Beyond the requirement for democratic and liberalizing reform, the certification provision is in there to make it clear that the post-Mubarak government can't suddenly re-imagine its military priorities and redesignate funds they'd previously committed to spend on U.S.-approved goods and services. It's not much for advocates of conditioned aid to latch on to, but it's more than the basically un-caveated aid written into previous spending bills. (All grant assistance is bound by the provisions of the Foreign Assistance Act, of course, which does require adherence to certain human rights standards, &c.)

Here's the bottom line: the money is still going to flow, whatever happens in the coming months on elections or civil liberties in Egypt. The distribution of military aid to Pakistan requires a certification that Pakistani government entities are fully cooperative in the fight against anti-Afghan insurgents and terrorist groups; ADM Mullen finally admitted last week that the USG can make no such declaration in good faith, and yet the aid still flows. The bilateral relationship with Egypt is much stronger and much more institutionalized, and many of the peculiar details of Egyptian aid are premised on the understanding and assumption of stability over the long term. (Egypt and Israel, for example, are exceptional among grant aid recipients in that they aren't required to pay the full balance of their purchase costs in the year of sales agreement; in fact, unspent aid is held by the U.S. in an interest-bearing account from year to year.) The money will keep on coming unless Congress acts to expressly block it.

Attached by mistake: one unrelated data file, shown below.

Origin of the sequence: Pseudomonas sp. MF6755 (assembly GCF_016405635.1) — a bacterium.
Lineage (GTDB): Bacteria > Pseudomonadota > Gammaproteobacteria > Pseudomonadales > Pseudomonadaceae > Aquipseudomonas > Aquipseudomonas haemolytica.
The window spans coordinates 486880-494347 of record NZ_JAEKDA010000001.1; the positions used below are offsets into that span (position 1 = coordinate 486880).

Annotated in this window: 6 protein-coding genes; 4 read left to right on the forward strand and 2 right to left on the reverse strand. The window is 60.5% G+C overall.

One more thing that's worth noting in the Senate bill, however, is Sec. 7039(a):
Notwithstanding any other provision of this Act, funds appropriated by this Act under the heading ‘‘Foreign Military Financing Program’’ for assistance for Egypt may be transferred to, and merged with, funds appropriated for assistance for Egypt under the heading ‘‘Economic Support Fund’’ [p. 134 of the pdf]
This is interesting because it permits the transfer of money appropriated for military aid to an account used for economic assistance -- that is, to a fund specifically intended "for the purpose of improving the lives of the Egyptian people through education, investment in jobs and skills (including secondary and vocational education), and access to finance for small and medium enterprise with emphasis on expanding opportunities for women, as well as other appropriate market-reform and economic growth activities" (p. 135 of the pdf). It seems unlikely to happen, but the option's there.

Oh yeah, and while we're on the subject: PCCF is back! (See p. 10 of this pdf.) In the International Security Assistance section of the State budget! Instead of in the Defense budget! And with a billion dollars! That's $200 million more than the $800 million appropriated for FY 11! Foreign policy is saved from militarization! At least until somebody needs to slash a bil from the aid budget, anyway; then DoD will change the way it calculates inflation, or something, and slide that extra billion in under its catastrophically shrunken topline. Or something.